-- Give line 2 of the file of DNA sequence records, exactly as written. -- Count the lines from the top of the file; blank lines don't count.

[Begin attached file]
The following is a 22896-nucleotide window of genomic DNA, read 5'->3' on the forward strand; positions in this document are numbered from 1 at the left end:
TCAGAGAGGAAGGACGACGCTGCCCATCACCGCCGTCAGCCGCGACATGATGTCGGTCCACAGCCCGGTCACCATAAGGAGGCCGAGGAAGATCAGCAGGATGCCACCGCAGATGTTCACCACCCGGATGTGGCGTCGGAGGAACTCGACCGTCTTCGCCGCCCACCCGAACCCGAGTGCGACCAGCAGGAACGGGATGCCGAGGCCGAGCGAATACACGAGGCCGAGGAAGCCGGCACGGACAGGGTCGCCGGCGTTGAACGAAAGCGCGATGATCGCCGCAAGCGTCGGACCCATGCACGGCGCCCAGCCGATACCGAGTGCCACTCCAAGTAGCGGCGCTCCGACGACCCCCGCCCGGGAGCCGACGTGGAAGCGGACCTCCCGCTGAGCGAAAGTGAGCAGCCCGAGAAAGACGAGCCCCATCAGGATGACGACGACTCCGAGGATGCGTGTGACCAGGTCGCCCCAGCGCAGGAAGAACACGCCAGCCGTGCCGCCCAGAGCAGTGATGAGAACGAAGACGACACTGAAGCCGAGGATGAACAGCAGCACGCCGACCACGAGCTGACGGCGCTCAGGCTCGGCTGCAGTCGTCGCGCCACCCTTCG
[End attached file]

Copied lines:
TCAGAGAGGAAGGACGACGCTGCCCATCACCGCCGTCAGCCGCGACATGATGTCGGTCCACAGCCCGGTCACCATAAGGAGGCCGAGGAAGATCAGCAGGATGCCACCGCAGATGTTCACCACCCGGATGTGGCGTCGGAGGAACTCGACCGTCTTCGCCGCCCACCCGAACCCGAGTGCGACCAGCAGGAACGGGATGCCGAGGCCGAGCGAATACACGAGGCCGAGGAAGCCGGCACGGACAGGGTCGCCGGCGTTGAACGAAAGCGCGATGATCGCCGCAAGCGTCGGACCCATGCACGGCGCCCAGCCGATACCGAGTGCCACTCCAAGTAGCGGCGCTCCGACGACCCCCGCCCGGGAGCCGACGTGGAAGCGGACCTCCCGCTGAGCGAAAGTGAGCAGCCCGAGAAAGACGAGCCCCATCAGGATGACGACGACTCCGAGGATGCGTGTGACCAGGTCGCCCCAGCGCAGGAAGAACACGCCAGCCGTGCCGCCCAGAGCAGTGATGAGAACGAAGACGACACTGAAGCCGAGGATGAACAGCAGCACGCCGACCACGAGCTGACGGCGCTCAGGCTCGGCTGCAGTCGTCGCGCCACCCTTCG